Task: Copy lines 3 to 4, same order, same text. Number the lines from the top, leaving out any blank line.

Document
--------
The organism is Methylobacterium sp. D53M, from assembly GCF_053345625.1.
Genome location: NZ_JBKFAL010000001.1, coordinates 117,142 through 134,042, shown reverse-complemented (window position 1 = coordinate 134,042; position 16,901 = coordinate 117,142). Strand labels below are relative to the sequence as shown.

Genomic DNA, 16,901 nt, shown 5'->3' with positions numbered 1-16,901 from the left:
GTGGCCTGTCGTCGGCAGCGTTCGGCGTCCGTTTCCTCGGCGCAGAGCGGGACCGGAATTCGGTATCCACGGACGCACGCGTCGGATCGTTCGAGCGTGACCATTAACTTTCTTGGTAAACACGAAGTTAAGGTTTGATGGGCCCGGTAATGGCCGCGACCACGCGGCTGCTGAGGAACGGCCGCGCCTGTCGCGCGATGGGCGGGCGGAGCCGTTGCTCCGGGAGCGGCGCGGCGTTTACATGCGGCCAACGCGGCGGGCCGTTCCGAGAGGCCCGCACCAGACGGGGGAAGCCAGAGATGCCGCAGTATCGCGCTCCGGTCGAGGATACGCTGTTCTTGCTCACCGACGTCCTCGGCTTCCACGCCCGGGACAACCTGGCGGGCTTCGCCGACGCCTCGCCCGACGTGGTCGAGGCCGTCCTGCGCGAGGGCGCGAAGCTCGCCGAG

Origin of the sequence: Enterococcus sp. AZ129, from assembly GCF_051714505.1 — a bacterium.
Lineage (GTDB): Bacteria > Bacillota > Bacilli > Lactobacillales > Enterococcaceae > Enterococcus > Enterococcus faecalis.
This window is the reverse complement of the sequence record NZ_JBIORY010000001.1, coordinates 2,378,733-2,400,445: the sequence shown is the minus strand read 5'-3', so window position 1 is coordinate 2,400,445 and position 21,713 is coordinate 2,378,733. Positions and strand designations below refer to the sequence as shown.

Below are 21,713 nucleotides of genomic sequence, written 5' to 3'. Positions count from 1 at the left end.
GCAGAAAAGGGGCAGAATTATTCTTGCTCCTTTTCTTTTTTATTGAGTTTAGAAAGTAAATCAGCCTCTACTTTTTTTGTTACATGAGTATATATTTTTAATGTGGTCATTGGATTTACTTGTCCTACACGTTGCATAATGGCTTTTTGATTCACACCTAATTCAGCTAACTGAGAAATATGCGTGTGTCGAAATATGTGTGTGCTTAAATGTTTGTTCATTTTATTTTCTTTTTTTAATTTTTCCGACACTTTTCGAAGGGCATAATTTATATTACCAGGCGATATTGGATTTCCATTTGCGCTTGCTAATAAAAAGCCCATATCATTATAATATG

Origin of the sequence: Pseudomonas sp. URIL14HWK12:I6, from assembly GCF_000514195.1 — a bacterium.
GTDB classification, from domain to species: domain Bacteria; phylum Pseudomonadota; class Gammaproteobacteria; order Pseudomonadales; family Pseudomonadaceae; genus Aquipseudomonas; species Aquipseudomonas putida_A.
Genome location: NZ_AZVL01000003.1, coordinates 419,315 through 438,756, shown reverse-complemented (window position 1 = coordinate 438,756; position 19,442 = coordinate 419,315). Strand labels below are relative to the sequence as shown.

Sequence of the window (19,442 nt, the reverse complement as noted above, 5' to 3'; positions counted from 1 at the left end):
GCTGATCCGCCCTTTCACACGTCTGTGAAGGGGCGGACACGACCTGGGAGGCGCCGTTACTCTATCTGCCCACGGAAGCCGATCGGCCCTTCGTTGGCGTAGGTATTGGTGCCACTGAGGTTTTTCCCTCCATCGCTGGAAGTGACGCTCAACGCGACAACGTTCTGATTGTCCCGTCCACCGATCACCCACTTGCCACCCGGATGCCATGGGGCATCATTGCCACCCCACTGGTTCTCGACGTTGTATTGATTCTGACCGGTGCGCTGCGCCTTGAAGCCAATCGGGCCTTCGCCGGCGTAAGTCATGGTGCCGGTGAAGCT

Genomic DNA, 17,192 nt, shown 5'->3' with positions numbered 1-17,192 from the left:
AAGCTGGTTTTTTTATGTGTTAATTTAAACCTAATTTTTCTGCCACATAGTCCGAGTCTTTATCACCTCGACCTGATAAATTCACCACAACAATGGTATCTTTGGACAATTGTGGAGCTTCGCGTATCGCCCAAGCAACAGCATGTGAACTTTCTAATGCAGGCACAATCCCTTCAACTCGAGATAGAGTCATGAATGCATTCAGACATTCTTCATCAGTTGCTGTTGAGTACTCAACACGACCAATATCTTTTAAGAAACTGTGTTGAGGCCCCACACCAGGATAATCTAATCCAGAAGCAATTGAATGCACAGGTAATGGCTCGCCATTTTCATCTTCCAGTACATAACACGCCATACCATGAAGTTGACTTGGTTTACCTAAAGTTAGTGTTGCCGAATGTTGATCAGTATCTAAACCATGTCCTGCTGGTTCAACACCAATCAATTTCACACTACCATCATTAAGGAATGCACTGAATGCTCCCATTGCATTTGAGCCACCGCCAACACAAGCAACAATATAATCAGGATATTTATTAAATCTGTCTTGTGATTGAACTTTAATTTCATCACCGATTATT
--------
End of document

Genomic DNA, 16,901 nt, shown 5'->3' with positions numbered 1-16,901 from the left:
GTGGCCTGTCGTCGGCAGCGTTCGGCGTCCGTTTCCTCGGCGCAGAGCGGGACCGGAATTCGGTATCCACGGACGCACGCGTCGGATCGTTCGAGCGTGACCATTAACTTTCTTGGTAAACACGAAGTTAAGGTTTGATGGGCCCGGTAATGGCCGCGACCACGCGGCTGCTGAGGAACGGCCGCGCCTGTCGCGCGATGGGCGGGCGGAGCCGTTGCTCCGGGAGCGGCGCGGCGTTTACATGCGGCCAACGCGGCGGGCCGTTCCGAGAGGCCCGCACCAGACGGGGGAAGCCAGAGATGCCGCAGTATCGCGCTCCGGTCGAGGATACGCTGTTCTTGCTCACCGACGTCCTCGGCTTCCACGCCCGGGACAACCTGGCGGGCTTCGCCGACGCCTCGCCCGACGTGGTCGAGGCCGTCCTGCGCGAGGGCGCGAAGCTCGCCGAG